I recently completed a new DJ project/album. Dedications II continues in the spirit of the first album. While the first Dedications project largely explored the space between poetry and music, particularly jazz and jazz-influenced poetry, Dedications II is particularly indebted to the blues and is blue-tinged throughout with a low-fi aesthetic, and a boom-bap poetics. The album mixes, mashes, samples, spins, cuts, signifies, rhapsodizes, poetizes, layers, collages, remixes, breaks, distresses, archives, remakes, reshapes, and re-edits pieces of recorded history to create a sonic audio homage to a host of musicians and styles with a nod to the avant-garde. If you listen closely you will hear J Dilla, Louis Armstrong, Sun Ra, Miles Davis, Ella Fitzgerald, Bessie Smith, Robert Johnson, Howlin’ Wolf, Alice Coltrane, Pauline Oliveros, Ursula K. Le Guin, among a slew of other voices, sounds, samples, echoes, and cuts. At times I added a live-recorded layer of chant/voice, singing bowl, beatbox, or field recordings (especially on the final track). I played most of the drums on an MPC Live, and many of the samples are recorded directly from vinyl. Dedications is an opening and a close listening exercise: it is a portal to the past and the future.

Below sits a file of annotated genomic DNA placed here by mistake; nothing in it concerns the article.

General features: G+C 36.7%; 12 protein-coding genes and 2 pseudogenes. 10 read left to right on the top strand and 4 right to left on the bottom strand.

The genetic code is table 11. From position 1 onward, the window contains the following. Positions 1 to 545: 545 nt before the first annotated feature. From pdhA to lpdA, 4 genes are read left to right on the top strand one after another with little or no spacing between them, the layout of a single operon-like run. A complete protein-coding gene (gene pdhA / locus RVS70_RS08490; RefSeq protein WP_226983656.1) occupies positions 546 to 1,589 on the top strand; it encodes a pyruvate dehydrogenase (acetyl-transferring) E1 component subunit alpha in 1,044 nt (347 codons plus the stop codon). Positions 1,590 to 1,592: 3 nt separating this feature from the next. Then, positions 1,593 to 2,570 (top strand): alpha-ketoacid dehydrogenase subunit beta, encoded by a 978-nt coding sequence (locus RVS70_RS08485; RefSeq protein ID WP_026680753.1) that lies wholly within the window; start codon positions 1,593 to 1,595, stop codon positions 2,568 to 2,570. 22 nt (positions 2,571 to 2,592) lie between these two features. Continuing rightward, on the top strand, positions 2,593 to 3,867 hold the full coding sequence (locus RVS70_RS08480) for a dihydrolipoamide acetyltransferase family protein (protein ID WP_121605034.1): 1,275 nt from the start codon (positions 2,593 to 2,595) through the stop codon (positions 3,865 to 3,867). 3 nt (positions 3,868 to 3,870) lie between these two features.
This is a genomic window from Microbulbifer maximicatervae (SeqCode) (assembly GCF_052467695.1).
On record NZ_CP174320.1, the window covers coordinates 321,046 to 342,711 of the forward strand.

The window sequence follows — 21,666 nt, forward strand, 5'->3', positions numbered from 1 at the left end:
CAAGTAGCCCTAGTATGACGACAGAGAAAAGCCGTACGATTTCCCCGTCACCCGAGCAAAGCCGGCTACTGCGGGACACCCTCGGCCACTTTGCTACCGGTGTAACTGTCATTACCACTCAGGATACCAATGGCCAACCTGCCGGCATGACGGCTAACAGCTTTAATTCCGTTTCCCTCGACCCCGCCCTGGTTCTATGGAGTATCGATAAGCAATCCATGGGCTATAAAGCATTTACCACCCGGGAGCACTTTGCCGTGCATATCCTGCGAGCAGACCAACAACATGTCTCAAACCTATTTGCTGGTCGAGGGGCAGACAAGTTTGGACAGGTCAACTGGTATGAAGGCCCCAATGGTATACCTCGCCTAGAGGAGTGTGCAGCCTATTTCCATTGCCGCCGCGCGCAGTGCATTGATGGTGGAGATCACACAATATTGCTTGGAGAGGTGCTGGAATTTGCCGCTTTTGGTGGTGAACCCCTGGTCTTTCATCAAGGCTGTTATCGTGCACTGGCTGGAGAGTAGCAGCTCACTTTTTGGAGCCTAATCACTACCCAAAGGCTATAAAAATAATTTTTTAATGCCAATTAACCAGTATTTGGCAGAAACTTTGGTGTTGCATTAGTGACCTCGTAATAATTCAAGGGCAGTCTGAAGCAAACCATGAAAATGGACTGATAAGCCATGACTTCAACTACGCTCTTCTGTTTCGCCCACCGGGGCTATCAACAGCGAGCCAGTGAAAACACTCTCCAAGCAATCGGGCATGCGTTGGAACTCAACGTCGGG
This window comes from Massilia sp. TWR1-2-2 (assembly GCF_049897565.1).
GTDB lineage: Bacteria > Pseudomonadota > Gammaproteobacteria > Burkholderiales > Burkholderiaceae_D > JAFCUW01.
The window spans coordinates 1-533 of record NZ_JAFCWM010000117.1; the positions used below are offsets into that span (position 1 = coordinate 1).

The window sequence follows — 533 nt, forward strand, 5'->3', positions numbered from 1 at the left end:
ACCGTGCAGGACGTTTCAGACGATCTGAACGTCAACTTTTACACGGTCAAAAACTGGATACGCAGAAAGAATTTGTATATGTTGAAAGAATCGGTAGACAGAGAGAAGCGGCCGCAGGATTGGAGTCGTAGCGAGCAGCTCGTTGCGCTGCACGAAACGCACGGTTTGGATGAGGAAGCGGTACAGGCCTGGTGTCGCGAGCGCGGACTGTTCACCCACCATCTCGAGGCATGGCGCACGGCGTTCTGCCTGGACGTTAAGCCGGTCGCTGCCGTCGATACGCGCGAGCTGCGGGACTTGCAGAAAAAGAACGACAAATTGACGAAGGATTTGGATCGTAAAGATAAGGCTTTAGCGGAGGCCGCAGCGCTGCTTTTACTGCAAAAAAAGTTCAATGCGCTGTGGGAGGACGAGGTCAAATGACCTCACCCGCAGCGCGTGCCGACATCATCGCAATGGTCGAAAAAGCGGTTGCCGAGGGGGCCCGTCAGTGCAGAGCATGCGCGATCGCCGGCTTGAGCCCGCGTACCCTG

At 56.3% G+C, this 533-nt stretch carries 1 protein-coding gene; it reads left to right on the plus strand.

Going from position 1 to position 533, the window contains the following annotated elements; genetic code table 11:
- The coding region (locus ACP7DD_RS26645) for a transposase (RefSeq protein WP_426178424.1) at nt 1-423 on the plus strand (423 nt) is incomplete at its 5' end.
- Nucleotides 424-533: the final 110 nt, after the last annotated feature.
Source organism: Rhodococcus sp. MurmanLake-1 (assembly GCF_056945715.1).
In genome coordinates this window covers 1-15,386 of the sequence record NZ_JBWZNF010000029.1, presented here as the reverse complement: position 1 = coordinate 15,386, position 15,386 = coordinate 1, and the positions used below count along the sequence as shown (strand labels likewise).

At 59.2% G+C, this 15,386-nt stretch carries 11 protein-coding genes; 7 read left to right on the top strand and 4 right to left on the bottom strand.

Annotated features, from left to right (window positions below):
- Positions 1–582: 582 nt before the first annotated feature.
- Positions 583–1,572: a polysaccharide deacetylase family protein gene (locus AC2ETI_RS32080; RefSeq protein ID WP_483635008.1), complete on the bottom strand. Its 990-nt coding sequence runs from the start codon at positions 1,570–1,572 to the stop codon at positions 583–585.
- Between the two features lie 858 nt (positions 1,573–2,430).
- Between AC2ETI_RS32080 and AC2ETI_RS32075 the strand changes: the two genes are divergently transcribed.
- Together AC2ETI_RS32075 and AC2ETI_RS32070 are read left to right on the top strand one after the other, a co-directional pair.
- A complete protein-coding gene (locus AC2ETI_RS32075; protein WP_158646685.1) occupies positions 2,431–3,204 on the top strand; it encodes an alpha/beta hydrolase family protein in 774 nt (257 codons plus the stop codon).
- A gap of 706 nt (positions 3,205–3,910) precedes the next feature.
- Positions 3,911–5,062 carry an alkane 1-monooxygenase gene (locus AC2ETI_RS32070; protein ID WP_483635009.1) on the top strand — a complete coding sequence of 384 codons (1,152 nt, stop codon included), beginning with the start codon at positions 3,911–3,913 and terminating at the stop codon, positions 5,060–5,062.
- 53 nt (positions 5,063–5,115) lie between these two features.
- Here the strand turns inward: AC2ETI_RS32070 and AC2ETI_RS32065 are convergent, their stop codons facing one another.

The music is FREE and is a not-for-profit creative project (although you can donate to my musical praxis and future projects when downloading). It is available, here: http://djtechne.bandcamp.com

Recommended for late night listening with headphones.

Warmly,
Paul (DJ Techné)

DJ Techné - Dedications II - back

Intercultural Hip Hop Panel: “Telling Your Story”

Thursday, November 8 at 2:30 pm – 4 pm
Vancouver Island University, Nanaimo: B210/ R275

Come check out this amazing Intercultural Hip Hop panel that I am moderating on Thursday, November 8th, as part of VIU’s 2nd annual Intercultural Hip Hop Forum.